There were no direct dealing between the plaintiff and the Montgomerys, nor, is it asserted that they admitted that a contract was entered into. Instead, the plaintiff relies, and the lower court agreed, upon what he believes is a technical admission in the pleadings of the defendants concerning the authority of the agents to enter into the contract to sell their land. As he and the lower court interpret the answer, the authority in full was admitted by the defendants' failure to specifically deny the existence of the agency relationship. The statute unquestionably requires that the authority of an agent to enter into a conveyance or contract to sell land be in writing. Lauffer v. Vial, 153 Pa. Superior Ct. 342, 33 A.2d 777. Rosenblum v. Railroad Co., 162 Pa. Superior Ct. 276, 57 A.2d 690. Assuming that in a proper case the statute of frauds can be satisfied without any written authority in an agent where the owner specifically admits the authority in his pleadings or testimony, an examination of the answer here indicates no such clear and unequivocal admission to have been made. In their answer, the defendants set forth that the agents did not enter into an agreement with the plaintiff to sell the land to him, but rather "that on February 11, 1952, Johnston and McNary, a partnership, engaged in the real estate business, and the duly authorized agents of the defendants, George J. Montgomery and Eleanor G. Montgomery, and acting within the scope of their authority as such

[ 180 Pa. Super. Page 499]

    agent, did enter into a preliminary arrangement with the plaintiff to sell said tract of land to the plaintiff, the balance of the arrangements to be subject to certain restrictions, and limitations." They admitted the execution of the letter but set forth that it was merely a receipt and not a memorandum.

This is the sum and substance of the denial as it relates to the execution of the contract and the agents' authority. While it could have been worded differently and possibly more of the details of the agency established, this answer sufficiently denies the full agency by setting forth this limited one. It says and infers simply that the agents were authorized to and did enter into preliminary negotiations with the plaintiff to sell him the land, but that the matter got no further. Whether the agents had authority to continue the negotiations until final consummation of the contract does not clearly appear; undoubtedly because the defendants felt that in denying the existence of the contract and setting forth the mere preliminary negotiations in its place, they obviated the necessity of going into detail on the matter of the extent of the agents' authority. It might perhaps have been better to elaborate on the details of the agency, but the failure to do so, in view of the denials as they appear in the answer, should not have subjected the defendants to a summary judgment. It is one thing for them to admit the authority of the agents to enter into preliminary arrangements, but quite another to extend this admission to include authority to complete the contract. The doctrine of such cases as Williams v. Moodhard, 341 Pa. 273, 280, 19 A.2d 101, and Zlotziver v. Zlotziver, supra, 355 Pa. 299, 302, 49 A.2d 779, recognizing satisfaction of the policy of the statute of frauds when the defendants admit the contract itself cannot be extended to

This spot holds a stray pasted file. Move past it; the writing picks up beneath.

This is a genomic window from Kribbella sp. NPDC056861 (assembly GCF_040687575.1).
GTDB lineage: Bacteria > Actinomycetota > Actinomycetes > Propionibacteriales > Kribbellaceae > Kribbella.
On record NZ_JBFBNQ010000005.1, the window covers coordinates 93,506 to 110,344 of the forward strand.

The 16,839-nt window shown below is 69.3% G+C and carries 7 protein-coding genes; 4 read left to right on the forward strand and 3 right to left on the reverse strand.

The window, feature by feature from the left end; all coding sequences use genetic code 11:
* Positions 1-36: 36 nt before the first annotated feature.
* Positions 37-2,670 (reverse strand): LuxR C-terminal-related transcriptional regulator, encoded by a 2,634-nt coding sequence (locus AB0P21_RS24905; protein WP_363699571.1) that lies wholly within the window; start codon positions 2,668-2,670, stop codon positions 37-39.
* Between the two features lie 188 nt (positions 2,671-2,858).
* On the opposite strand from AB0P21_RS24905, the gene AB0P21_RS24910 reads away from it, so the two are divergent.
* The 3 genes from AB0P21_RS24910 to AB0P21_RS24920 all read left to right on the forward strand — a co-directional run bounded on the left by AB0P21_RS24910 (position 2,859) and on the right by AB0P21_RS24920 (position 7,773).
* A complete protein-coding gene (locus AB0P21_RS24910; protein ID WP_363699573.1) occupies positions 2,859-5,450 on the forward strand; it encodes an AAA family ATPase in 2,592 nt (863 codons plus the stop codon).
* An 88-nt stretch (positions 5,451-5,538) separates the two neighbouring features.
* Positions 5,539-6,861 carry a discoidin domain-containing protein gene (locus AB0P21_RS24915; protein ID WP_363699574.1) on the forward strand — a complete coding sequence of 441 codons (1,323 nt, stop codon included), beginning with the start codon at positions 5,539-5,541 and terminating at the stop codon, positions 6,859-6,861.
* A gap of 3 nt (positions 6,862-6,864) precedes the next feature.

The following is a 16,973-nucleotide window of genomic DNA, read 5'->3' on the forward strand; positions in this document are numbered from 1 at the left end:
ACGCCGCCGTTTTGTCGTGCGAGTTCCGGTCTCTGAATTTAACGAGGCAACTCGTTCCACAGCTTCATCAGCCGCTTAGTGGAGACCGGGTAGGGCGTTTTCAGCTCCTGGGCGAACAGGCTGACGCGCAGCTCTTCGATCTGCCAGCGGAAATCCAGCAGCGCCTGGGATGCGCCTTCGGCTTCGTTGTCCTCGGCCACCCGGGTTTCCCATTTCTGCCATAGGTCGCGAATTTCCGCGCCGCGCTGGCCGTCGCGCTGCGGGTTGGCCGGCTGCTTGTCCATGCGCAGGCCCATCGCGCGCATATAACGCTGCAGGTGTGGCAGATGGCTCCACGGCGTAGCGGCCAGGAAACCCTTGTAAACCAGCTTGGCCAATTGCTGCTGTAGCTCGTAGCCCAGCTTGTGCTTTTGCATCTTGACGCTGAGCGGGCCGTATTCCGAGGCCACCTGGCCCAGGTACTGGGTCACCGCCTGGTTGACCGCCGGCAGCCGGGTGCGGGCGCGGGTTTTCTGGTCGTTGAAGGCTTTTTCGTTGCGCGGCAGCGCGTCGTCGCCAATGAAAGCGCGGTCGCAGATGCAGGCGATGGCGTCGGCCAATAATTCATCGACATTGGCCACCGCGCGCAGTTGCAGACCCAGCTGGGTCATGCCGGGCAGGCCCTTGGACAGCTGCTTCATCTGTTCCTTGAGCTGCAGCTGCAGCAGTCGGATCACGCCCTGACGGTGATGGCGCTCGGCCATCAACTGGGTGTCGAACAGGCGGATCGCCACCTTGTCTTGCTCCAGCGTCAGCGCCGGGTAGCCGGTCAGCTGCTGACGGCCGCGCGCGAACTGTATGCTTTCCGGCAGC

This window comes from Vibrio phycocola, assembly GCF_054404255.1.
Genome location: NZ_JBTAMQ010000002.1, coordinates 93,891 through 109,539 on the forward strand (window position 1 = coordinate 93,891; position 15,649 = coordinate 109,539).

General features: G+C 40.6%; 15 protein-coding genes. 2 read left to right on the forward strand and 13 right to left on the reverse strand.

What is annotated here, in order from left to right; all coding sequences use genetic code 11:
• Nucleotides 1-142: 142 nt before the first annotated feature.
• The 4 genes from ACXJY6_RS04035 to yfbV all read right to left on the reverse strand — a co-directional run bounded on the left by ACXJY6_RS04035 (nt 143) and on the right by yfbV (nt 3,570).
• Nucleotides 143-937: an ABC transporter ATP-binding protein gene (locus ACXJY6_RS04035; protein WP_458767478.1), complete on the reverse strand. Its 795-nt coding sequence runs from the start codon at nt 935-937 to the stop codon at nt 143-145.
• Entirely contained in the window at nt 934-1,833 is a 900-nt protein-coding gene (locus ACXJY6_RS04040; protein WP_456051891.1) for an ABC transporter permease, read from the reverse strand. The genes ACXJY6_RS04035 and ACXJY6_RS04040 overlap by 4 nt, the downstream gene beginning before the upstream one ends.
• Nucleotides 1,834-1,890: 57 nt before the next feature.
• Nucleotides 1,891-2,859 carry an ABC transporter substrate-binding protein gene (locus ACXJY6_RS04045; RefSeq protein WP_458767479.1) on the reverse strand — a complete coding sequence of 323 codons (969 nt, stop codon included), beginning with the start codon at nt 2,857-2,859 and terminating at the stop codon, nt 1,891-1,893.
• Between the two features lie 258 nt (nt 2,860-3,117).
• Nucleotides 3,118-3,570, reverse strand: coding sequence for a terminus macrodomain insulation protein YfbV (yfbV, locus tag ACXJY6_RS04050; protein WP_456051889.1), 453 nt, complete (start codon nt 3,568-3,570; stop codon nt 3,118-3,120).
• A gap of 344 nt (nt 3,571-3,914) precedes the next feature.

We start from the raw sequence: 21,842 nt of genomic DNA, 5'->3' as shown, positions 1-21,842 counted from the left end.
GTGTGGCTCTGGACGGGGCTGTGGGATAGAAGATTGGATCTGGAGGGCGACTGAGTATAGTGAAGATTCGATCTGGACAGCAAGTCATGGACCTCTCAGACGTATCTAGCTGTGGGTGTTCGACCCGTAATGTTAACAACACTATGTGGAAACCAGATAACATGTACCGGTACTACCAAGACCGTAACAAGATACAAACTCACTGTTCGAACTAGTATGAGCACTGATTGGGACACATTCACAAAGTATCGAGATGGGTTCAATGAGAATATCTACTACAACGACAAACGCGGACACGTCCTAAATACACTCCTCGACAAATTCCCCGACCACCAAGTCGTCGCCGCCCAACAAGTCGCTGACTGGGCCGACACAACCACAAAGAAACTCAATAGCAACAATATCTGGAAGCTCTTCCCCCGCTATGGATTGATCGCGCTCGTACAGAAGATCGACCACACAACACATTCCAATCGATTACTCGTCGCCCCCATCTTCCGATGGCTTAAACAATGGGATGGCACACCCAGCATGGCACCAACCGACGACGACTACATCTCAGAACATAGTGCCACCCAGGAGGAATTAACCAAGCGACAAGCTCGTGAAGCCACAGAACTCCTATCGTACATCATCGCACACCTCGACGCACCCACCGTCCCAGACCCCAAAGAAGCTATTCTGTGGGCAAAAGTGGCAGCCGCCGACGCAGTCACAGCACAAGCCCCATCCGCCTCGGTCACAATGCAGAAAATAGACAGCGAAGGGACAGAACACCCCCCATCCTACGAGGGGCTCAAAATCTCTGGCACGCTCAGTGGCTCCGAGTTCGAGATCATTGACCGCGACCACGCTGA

[ 180 Pa. Super. Page 500]

    include the case where the defendants merely admit that their agent entered into negotiations and perhaps reached some preliminary agreements. The purpose of the statute was to prevent the perpetration of fraud where the owner had not actually made any conveyance or agreement to sell. The best evidence of this intention is, of course, a writing signed by the owner. Of like effect are the recognized exceptions which rest on trustworthy proof indicative of a completed intention on the part of the owner to part with title. Such an intention cannot be inferred merely from an admission that an agent properly entered into preliminary arrangements. The unreliability of such an inference lies in the common experience of numerous uncompleted real estate transactions which though they get under way, often end with a parting of the ways before final consummation.